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Kai Ryssdal: Earlier this week the president announced tougher fuel economy and emissions standards for car and truck makers. The White House figures the new rules will save almost two billion barrels of oil over the next nine years and at the same time make it easier for us to breathe. Seems like common sense. But commentator Paul Kedrosky says good economic sense is something else again.
PAUL KEDROSKY: After years of auto companies saying that higher fuel-efficiency standards would bankrupt them, the Obama administration figured out a fix. Cleverly, it wiped out the auto industry first, and then raised fuel standards.
The right calls the standards an unnecessary intrusion into the economic lives of average Americans. If people want to buy massive, steel-clad gunboats and race down highways at top speed, getting 5 miles per gallon, all the while padding the pockets of America-hating fuel exporters, then that should be their right.
Environmental sorts on the left have complaints too. Some are already saying that 39 miles per gallon is not high enough. They point to Europe, where it is common now for many popular cars to get 50 miles per gallon and more.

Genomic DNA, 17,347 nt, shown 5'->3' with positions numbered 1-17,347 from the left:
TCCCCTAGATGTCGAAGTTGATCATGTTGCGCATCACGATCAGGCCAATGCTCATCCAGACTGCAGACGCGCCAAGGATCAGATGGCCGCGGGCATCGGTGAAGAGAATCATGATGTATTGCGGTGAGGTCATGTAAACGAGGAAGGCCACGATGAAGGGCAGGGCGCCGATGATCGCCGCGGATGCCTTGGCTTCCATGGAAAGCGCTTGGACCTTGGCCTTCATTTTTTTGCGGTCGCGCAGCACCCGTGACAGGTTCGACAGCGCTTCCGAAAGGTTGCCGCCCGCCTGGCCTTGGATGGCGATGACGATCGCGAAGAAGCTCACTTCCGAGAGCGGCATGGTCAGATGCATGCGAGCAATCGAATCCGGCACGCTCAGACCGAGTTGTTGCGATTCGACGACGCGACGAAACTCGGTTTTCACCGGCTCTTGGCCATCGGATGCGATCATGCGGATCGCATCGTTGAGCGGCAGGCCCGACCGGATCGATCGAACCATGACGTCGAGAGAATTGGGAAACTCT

But a more compelling criticism comes from recent economics research. To an economist, most things come down to price. A car that gets 39 miles per gallon is cheaper per mile to drive than a car that gets 18 miles per gallon. Make iPods cheaper, and more get sold. Make the cost per mile of driving cheaper, and people will drive more.
How much more? Research says it may be as much as 10-20 percent. People may not loiter on their way to work, but they will make more discretionary trips with their high-efficiency cars. And that has other effects too, like more highway congestion, and even more accidents and deaths.
Most sane people, even economists, want more efficient cars on the roads. But is the best way to do it making cars cheaper to drive? To an economist, the answer is obvious: we need to make it more expensive to drive, not cheaper. The best way to do that? Raise fuel prices. Higher gas taxes will cause people to drive less, cause emissions to tumble and motivate companies to build and sell more efficient cars. Granted, it might not be the same auto companies doing it, but I think we’re all OK with that.
RYSSDAL: Paul Kedrosky is a senior fellow at the Kauffman Foundation. His blog is called “Infectious Greed.”
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